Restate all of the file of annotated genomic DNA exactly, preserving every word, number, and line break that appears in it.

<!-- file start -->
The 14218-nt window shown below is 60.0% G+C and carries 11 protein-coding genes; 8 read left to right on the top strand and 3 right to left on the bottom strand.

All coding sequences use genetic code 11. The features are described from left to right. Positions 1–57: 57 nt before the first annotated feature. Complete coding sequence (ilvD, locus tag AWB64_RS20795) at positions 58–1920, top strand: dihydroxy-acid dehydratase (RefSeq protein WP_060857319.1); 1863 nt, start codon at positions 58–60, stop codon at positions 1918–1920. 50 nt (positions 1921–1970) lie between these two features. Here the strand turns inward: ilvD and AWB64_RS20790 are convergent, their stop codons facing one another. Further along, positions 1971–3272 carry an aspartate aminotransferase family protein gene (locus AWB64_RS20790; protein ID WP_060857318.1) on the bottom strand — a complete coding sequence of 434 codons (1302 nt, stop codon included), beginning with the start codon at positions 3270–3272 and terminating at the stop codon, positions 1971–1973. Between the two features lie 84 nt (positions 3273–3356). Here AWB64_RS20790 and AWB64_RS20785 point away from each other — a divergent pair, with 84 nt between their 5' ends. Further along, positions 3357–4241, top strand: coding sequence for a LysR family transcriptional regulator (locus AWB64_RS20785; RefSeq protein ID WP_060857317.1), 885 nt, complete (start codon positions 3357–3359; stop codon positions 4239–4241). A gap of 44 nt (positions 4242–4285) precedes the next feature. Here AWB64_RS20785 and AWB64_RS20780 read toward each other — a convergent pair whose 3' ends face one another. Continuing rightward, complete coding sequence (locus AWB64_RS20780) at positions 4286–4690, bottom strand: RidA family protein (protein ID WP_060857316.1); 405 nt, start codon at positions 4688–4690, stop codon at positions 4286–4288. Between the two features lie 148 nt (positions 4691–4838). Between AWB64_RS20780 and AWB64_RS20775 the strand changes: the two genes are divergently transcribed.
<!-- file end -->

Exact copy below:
The 14218-nt window shown below is 60.0% G+C and carries 11 protein-coding genes; 8 read left to right on the top strand and 3 right to left on the bottom strand.

All coding sequences use genetic code 11. The features are described from left to right. Positions 1–57: 57 nt before the first annotated feature. Complete coding sequence (ilvD, locus tag AWB64_RS20795) at positions 58–1920, top strand: dihydroxy-acid dehydratase (RefSeq protein WP_060857319.1); 1863 nt, start codon at positions 58–60, stop codon at positions 1918–1920. 50 nt (positions 1921–1970) lie between these two features. Here the strand turns inward: ilvD and AWB64_RS20790 are convergent, their stop codons facing one another. Further along, positions 1971–3272 carry an aspartate aminotransferase family protein gene (locus AWB64_RS20790; protein ID WP_060857318.1) on the bottom strand — a complete coding sequence of 434 codons (1302 nt, stop codon included), beginning with the start codon at positions 3270–3272 and terminating at the stop codon, positions 1971–1973. Between the two features lie 84 nt (positions 3273–3356). Here AWB64_RS20790 and AWB64_RS20785 point away from each other — a divergent pair, with 84 nt between their 5' ends. Further along, positions 3357–4241, top strand: coding sequence for a LysR family transcriptional regulator (locus AWB64_RS20785; RefSeq protein ID WP_060857317.1), 885 nt, complete (start codon positions 3357–3359; stop codon positions 4239–4241). A gap of 44 nt (positions 4242–4285) precedes the next feature. Here AWB64_RS20785 and AWB64_RS20780 read toward each other — a convergent pair whose 3' ends face one another. Continuing rightward, complete coding sequence (locus AWB64_RS20780) at positions 4286–4690, bottom strand: RidA family protein (protein ID WP_060857316.1); 405 nt, start codon at positions 4688–4690, stop codon at positions 4286–4288. Between the two features lie 148 nt (positions 4691–4838). Between AWB64_RS20780 and AWB64_RS20775 the strand changes: the two genes are divergently transcribed.